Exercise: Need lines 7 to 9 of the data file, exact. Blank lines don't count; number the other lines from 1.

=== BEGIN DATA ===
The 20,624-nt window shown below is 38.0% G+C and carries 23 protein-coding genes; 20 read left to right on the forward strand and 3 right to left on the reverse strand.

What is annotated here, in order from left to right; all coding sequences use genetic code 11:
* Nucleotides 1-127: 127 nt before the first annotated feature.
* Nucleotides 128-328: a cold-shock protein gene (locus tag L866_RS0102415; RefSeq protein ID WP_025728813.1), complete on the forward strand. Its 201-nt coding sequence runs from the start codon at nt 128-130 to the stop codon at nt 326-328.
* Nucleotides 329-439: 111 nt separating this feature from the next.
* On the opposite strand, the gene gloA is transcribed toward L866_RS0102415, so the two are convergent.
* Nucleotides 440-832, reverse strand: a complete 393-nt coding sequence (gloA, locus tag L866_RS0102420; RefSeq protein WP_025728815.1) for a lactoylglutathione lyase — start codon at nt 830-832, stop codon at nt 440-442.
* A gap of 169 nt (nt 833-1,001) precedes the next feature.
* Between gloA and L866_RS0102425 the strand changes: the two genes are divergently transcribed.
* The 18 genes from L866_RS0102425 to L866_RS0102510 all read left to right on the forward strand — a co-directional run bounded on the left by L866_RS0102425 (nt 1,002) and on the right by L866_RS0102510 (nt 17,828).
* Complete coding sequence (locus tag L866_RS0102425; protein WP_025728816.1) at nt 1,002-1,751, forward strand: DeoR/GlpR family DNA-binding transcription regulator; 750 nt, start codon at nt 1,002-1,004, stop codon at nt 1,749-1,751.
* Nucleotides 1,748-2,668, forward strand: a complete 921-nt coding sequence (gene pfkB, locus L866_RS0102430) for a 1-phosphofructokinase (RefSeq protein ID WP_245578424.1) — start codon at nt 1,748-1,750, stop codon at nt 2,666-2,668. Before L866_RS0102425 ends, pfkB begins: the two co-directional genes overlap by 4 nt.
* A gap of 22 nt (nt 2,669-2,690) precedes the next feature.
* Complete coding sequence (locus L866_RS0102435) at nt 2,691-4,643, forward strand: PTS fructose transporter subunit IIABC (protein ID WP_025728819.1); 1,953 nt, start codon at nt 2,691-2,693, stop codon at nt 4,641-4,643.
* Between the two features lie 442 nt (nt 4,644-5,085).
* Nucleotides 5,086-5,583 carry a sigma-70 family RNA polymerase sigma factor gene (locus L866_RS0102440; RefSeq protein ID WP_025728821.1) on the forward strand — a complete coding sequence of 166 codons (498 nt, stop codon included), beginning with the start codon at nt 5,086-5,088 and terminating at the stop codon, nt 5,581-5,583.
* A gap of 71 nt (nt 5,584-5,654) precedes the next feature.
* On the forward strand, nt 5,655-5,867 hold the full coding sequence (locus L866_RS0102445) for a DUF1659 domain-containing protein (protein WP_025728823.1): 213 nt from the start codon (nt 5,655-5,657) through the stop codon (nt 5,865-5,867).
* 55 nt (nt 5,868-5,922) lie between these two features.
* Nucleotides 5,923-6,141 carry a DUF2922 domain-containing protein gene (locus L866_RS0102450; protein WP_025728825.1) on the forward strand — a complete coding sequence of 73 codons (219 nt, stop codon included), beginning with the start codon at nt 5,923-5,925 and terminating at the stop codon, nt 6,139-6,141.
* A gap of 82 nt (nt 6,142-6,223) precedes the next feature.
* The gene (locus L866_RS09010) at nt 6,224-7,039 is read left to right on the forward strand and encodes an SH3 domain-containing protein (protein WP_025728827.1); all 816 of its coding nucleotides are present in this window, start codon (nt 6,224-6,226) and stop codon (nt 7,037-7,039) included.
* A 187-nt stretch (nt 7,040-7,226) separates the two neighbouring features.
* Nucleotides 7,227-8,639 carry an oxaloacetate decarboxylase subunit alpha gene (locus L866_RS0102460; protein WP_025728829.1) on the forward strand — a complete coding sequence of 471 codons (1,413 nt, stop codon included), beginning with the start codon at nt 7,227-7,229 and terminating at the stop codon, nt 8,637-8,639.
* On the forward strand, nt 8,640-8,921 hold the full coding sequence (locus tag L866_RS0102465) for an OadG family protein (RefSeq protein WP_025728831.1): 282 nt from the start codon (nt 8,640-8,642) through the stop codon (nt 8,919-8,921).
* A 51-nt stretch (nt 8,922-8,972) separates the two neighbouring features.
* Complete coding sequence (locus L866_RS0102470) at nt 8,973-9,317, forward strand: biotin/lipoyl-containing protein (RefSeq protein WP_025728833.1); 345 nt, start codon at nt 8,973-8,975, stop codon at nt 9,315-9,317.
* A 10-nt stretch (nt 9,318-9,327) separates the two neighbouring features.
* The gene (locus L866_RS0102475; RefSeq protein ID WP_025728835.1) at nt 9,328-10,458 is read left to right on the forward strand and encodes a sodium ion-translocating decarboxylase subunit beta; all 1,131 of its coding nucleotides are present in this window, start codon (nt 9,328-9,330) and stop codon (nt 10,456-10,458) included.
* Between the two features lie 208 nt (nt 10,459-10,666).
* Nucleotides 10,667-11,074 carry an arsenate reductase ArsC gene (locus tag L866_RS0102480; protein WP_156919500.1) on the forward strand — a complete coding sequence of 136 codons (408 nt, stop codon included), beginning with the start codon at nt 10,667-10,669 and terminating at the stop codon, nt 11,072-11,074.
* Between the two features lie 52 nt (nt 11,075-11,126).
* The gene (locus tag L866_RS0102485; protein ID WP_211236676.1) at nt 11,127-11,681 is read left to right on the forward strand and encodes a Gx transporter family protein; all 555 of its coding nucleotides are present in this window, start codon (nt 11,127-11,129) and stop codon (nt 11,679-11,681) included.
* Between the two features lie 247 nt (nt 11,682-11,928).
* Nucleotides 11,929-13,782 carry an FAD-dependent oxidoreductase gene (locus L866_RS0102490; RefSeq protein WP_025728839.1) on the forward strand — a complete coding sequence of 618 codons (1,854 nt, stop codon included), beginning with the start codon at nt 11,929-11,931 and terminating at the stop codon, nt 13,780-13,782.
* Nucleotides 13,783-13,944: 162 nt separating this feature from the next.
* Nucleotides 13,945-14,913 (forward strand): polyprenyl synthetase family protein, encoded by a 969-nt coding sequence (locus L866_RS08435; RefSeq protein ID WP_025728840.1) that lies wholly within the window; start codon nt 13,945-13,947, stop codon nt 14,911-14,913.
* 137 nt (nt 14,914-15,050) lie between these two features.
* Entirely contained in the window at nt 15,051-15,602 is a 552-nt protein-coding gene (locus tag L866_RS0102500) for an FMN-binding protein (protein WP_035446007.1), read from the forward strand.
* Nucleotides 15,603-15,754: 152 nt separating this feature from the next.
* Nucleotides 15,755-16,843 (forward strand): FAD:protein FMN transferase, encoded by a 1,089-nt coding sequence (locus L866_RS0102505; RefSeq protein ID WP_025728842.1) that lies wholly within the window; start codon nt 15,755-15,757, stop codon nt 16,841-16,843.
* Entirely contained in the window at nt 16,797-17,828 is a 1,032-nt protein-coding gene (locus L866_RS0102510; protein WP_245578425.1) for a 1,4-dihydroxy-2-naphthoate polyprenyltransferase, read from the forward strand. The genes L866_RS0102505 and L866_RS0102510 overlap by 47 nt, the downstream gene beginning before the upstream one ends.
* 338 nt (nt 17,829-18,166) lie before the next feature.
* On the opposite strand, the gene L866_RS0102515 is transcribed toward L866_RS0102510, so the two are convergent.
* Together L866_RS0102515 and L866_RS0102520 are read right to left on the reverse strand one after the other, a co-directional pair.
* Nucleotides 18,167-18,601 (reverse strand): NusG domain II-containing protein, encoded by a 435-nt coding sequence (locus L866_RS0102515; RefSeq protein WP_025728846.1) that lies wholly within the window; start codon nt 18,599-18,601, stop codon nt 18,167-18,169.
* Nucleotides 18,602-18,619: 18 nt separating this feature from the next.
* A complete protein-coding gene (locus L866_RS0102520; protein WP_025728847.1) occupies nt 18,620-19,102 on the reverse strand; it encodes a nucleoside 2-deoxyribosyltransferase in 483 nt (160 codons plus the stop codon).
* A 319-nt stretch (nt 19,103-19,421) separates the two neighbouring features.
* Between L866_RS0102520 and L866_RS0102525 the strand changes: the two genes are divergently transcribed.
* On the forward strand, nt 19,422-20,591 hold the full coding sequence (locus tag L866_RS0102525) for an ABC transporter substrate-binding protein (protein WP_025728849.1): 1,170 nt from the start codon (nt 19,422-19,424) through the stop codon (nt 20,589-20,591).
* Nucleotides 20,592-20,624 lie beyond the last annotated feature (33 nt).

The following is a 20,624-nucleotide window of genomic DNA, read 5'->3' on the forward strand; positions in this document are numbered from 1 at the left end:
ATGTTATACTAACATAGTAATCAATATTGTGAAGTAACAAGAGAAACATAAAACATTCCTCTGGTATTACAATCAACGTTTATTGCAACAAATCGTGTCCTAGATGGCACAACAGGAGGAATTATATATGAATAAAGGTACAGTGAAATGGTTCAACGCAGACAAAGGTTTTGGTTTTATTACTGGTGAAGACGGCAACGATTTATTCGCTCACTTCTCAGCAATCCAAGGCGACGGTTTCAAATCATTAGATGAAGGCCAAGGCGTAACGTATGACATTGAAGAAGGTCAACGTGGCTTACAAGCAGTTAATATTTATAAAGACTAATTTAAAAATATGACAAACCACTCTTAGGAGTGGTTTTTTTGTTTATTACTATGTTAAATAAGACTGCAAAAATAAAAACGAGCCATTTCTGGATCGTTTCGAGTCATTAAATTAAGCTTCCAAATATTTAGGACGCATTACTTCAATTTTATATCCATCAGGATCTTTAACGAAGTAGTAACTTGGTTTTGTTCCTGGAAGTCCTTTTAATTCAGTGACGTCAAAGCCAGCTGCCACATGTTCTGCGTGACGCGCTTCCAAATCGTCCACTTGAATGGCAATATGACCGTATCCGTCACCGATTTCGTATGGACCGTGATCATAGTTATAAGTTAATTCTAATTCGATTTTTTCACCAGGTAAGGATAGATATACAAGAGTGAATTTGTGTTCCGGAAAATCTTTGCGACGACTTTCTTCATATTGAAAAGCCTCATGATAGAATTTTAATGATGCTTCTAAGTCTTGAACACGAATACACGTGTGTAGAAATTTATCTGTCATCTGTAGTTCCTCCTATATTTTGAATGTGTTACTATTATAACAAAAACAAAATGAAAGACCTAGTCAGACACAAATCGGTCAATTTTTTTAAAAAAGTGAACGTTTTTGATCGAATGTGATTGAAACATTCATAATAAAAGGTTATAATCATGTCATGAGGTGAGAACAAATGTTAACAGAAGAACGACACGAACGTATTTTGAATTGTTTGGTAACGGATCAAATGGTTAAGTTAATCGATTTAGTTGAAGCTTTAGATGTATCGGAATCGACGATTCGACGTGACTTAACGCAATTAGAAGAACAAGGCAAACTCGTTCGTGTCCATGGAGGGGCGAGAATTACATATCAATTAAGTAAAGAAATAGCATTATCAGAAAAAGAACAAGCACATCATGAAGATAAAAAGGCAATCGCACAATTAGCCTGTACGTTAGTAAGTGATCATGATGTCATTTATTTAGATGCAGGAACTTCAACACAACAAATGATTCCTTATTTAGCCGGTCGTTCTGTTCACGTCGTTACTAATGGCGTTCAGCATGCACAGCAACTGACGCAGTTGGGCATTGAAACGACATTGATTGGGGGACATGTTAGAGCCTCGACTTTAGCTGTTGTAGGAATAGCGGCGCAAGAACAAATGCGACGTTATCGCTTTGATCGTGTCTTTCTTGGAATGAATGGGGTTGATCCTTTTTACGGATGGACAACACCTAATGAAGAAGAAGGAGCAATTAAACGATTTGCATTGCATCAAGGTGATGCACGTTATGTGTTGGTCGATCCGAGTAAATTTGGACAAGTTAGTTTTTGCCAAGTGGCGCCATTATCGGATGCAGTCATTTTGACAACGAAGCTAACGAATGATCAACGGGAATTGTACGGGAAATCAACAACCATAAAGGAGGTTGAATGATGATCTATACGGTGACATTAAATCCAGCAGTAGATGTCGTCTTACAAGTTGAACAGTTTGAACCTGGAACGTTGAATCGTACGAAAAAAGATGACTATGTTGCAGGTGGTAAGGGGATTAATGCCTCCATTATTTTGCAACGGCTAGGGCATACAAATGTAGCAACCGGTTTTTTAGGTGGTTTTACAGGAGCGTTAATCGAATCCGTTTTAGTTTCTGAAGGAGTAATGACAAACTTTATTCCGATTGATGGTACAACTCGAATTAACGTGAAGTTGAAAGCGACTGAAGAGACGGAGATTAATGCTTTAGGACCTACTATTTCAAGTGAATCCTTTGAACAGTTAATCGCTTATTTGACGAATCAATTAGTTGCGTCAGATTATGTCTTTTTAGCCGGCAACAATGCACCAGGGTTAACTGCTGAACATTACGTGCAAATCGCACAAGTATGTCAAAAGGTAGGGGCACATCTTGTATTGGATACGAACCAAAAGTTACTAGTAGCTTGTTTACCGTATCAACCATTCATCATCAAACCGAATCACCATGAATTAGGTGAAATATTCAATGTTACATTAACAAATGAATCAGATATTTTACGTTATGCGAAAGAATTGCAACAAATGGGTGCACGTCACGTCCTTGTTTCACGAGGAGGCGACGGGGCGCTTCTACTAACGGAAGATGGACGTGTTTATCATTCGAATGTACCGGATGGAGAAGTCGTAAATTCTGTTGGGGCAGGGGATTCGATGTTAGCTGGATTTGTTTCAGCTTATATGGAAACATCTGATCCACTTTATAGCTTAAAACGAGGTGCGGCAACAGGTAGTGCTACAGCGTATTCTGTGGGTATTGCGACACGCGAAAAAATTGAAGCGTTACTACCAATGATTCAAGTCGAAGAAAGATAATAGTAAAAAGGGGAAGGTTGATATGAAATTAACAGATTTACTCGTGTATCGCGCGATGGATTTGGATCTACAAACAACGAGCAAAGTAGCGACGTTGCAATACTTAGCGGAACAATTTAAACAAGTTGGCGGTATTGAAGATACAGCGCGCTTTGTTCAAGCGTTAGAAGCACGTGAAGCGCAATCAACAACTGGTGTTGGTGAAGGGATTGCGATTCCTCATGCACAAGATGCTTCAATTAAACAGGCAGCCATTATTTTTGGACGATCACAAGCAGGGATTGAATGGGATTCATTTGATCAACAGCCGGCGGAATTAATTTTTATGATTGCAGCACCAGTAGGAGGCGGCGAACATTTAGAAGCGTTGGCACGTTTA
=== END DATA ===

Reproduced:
* Nucleotides 440-832, reverse strand: a complete 393-nt coding sequence (gloA, locus tag L866_RS0102420; RefSeq protein WP_025728815.1) for a lactoylglutathione lyase — start codon at nt 830-832, stop codon at nt 440-442.
* A gap of 169 nt (nt 833-1,001) precedes the next feature.
* Between gloA and L866_RS0102425 the strand changes: the two genes are divergently transcribed.